Leaks in prosperity

A report by the Investor Group on Climate Change notes that oil and gas companies face long-term risks that need strategic management.

It cites a changing regulatory landscape internationally which is increasing cost pressures and leaving oil and gas companies open to cost recovery.

For example, the report states: “Oil and gas companies currently rarely report fugitive methane emission levels, leaving investors vulnerable to exposure to higher costs under a carbon price.”

The report cites research estimating that the Australian coal seam gas industry could face “hitherto largely ignored future carbon liabilities of up to $2.4 billion a year if fugitive emissions of methane from unconventional gas production turn out to be around 2.4% in Australia”.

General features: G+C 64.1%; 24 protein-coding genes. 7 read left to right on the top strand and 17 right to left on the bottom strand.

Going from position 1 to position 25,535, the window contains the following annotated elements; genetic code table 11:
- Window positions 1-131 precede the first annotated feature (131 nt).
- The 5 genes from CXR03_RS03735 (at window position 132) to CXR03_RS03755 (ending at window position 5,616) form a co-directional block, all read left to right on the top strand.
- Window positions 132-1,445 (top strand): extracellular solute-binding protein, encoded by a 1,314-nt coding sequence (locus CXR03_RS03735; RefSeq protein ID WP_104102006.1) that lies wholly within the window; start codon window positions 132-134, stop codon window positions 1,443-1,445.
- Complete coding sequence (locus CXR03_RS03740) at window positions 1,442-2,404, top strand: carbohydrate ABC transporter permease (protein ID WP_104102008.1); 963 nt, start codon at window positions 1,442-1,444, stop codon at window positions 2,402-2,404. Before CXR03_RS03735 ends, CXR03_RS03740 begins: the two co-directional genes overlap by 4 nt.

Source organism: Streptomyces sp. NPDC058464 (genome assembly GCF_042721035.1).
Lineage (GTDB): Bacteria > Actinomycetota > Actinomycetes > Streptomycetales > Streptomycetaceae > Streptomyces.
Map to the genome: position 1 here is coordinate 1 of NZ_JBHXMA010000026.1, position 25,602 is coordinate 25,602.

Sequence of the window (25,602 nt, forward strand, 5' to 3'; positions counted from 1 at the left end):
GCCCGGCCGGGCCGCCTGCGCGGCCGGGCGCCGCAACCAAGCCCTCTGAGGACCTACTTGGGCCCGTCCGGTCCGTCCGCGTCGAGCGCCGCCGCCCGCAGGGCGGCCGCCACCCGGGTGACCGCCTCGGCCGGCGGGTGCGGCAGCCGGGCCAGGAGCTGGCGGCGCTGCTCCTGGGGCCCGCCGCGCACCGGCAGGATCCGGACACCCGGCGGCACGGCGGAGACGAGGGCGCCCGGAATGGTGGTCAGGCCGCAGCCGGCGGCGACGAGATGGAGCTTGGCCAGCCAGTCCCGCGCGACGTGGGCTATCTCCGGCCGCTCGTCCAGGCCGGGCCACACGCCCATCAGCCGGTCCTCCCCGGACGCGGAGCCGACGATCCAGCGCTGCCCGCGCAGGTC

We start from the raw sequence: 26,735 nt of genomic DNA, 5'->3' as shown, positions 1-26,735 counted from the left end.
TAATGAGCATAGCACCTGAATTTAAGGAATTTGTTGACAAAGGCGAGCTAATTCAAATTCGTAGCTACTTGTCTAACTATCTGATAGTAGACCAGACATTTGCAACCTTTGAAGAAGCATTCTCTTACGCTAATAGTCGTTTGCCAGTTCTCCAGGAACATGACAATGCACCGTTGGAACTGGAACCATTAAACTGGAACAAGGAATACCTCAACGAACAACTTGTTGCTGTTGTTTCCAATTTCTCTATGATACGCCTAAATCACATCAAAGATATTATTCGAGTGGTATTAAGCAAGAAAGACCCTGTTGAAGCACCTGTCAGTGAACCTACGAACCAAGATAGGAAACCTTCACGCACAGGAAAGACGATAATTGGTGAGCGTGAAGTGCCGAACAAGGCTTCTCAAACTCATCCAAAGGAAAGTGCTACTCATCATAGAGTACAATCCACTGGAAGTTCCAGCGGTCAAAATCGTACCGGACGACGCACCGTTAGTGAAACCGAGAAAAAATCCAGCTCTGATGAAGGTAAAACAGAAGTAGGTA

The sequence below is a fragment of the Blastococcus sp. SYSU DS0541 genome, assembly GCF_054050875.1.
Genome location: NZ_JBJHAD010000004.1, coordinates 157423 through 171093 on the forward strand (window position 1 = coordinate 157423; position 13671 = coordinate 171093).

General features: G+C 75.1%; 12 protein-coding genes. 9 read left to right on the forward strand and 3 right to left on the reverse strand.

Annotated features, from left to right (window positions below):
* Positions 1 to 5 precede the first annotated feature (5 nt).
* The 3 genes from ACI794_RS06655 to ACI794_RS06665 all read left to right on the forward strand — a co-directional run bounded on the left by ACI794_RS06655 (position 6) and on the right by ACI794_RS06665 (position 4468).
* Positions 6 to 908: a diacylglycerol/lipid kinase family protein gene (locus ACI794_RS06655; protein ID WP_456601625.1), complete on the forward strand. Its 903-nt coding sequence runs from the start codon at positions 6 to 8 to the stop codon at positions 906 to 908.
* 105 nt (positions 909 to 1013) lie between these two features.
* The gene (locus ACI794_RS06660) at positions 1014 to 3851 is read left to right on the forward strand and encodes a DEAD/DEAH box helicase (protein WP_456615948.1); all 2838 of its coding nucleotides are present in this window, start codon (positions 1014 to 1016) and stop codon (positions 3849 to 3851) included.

Another threat is rising levels of anti-gas sentiment in the community, particularly over CSG projects in NSW and Queensland.

There’s a lot of risk and we’ve had to develop our own specific policies to cater for the market

Energy company Santos was recently identified as responsible for contamination of an aquifer in the Pilliga in north-western NSW, near the company’s CSG operations in Narrabri, with water recording uranium levels 20 times the recommended safe drinking levels.

The company was fined just $1500 but ongoing pressure from farmers and community groups suggests that there may be further ramifications.

The NSW Government last year announced a moratorium on coal seam gas extraction in land designated as critical to Sydney’s drinking water catchment but has lately come under increasing pressure to restrict coal seam gas operations throughout the rest of the state.

While the gas extraction and export sector promises incredible opportunities, there are also significant complexities and risks.